Today, Jude at Travel Words wants to see examples of edible orange. And just in case you think that only the bumble bees are enjoying my allotment nasturtiums, I have to confess I’ve lately been chomping the flowers whenever I go gardening. At the moment there’s a huge flock of them on the bed where I had broad beans earlier this summer. I’ve no idea how they got there (interspersed with pot marigolds) but they are making a colourful show, and their late arrival (seasonally speaking) means they have escaped depredations from cabbage white caterpillars and aphids.
The flowers are crisp, cool and peppery, and excellent added to salads along with their leaves. The seed heads are also edible, but due to their stronger flavour are perhaps better pickled than eaten ‘neat’.
The garden nasturtium has been much studied for medicinal benefits, and you can see some of the findings in the research paper HERE. This is a quote from the abstract:
The flowers and other parts of the garden nasturtium are a good source of micro elements such as potassium, phosphorus, calcium and magnesium, and macro elements, especially of zinc, copper and iron. The essential oil, the extract from the flowers and leaves, and the compounds isolated from these elements have antimicrobial, antifungal, hypotensive, expectorant and anticancer effects. Antioxidant activity of extracts from garden nasturtium is an effect of its high content of compounds such as anthocyanins, polyphenols and vitamin C.
I shall thus keep chomping until the frost finishes the present crop. Meanwhile, too, the flowers are still available for any late-hibernating bee in need of a pollen fix.
29 thoughts on “Past Repast, And Not Only For Bees”
My daughter, the reptile fancier, had a bearded dragon when she was younger. He was never happier than when munching the Nasturtiums pilfered from the neighbours garden.
That is one fabulous image, Thom – a happy bearded dragon with snaffled nasturtiums in its mouth. A reptile who knew what was good for him/her.
Beautiful nasturtium and bee shots! I like the taste of them but didn’t know about the medicinal properties – anther reason to tuck in!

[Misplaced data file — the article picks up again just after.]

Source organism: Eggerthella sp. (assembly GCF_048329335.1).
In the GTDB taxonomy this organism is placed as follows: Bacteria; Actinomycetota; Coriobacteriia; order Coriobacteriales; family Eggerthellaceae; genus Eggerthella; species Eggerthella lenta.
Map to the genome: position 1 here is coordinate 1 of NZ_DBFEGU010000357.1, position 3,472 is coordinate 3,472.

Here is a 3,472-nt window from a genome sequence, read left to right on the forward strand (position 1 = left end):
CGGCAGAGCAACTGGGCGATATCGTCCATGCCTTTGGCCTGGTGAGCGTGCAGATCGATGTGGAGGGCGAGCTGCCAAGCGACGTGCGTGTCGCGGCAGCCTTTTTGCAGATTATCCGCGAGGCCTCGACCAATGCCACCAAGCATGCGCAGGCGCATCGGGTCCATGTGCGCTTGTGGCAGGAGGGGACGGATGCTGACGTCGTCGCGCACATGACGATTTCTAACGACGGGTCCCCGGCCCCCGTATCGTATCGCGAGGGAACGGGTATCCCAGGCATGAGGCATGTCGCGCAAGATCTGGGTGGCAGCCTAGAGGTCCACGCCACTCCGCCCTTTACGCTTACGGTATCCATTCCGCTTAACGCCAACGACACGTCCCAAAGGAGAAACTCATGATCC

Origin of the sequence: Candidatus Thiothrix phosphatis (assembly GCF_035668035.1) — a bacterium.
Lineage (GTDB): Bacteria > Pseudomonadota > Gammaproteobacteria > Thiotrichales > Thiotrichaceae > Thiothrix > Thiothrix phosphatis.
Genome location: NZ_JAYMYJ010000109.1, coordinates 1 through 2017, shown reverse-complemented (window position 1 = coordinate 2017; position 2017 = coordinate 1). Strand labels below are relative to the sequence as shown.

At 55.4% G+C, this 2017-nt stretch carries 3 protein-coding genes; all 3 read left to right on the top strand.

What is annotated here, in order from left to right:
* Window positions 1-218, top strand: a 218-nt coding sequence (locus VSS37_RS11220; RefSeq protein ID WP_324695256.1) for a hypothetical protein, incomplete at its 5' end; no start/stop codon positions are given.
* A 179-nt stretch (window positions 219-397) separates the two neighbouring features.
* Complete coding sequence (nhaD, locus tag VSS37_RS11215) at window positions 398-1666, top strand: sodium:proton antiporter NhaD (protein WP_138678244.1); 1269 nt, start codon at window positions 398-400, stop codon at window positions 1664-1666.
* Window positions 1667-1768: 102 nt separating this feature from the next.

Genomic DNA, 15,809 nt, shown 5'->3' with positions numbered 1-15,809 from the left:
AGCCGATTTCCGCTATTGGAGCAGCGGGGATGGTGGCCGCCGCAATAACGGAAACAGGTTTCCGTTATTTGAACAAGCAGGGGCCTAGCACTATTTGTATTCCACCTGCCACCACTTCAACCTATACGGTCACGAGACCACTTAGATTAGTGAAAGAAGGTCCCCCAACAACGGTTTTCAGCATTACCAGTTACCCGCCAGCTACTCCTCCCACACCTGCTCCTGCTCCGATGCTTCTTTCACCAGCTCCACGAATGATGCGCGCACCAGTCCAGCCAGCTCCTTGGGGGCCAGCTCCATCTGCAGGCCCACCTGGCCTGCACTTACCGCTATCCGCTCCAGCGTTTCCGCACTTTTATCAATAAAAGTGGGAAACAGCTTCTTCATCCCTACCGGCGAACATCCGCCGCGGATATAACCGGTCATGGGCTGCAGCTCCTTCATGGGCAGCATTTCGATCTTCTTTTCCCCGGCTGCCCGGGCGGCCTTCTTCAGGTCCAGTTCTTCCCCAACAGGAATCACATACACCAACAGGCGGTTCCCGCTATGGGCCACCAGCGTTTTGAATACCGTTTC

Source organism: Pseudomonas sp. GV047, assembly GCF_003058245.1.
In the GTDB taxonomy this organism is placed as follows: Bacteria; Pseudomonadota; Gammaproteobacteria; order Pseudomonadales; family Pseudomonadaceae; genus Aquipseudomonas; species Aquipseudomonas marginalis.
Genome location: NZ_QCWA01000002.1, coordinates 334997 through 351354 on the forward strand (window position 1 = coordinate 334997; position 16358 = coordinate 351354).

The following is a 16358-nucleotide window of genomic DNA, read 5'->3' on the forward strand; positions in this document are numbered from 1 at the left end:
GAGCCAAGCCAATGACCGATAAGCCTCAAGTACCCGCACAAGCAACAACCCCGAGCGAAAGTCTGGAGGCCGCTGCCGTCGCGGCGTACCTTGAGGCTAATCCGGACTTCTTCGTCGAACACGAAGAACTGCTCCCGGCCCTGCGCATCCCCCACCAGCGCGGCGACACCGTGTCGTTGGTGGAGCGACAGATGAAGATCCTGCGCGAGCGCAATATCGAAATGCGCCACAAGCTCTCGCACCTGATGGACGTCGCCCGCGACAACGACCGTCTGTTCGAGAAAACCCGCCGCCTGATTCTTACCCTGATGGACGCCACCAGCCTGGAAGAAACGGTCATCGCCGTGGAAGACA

A good moment to stoke up with nutrients.
Thanks for the info.We need all the help we can get from the plant kingdom these days.
I agree, Beverly. Our ancestors understood much about plant-power.
Beautiful photography Tish 👍🤝
Thank you, Srikanth.
Beautiful photos Tish, and valuable information. Our nasturtiums are also trailing all over the garden and are still vibrantly in flower. Yes I eat them too, great that they have such health giving properties.
Keep eating, Agnes!
Thank you, Lakshmi.
You have some beauties there Tish, mine all seem to be orange! As you say they make a lovely splash of colour at this time of the year.
I’m very pleased with these interlopers. I hope they stay on my plot.
I’m sure they will! I can’t get rid of mine, though saying that the lovely dark red ones I planted don’t come back – maybe one or two each year.
It’s interesting that those darker shades are so shy.
beautiful images, and what a treat to have up at the allotment – like your very own candy shop!
Exactly! and much less fattening (in theory anyway).
Wonderful photos Tish.
Many thanks, Alison.
Reblogged this on Hutts Ultra Blogging World.
Gosh you’re giving me a good recycling, Pete 🙂
Love, love, love, love. I’ve had edible flowers in salad mixes and love them. Beautiful!
Happy to serve up my nasturtiums, Janet. Am wondering if you have any interesting edible flowers particular to your neck of the woods.
Not that I know of but I’m still a newbie to whatever flowers might be native here. Of course there are prickly pear fruits which are unusual and other cacti-related things.
Beautiful… I like the vibrant colors of nature. Awesome that you were able to catch the bees in action.
Many thanks, Dr. Y. I do a lot of bee stalking!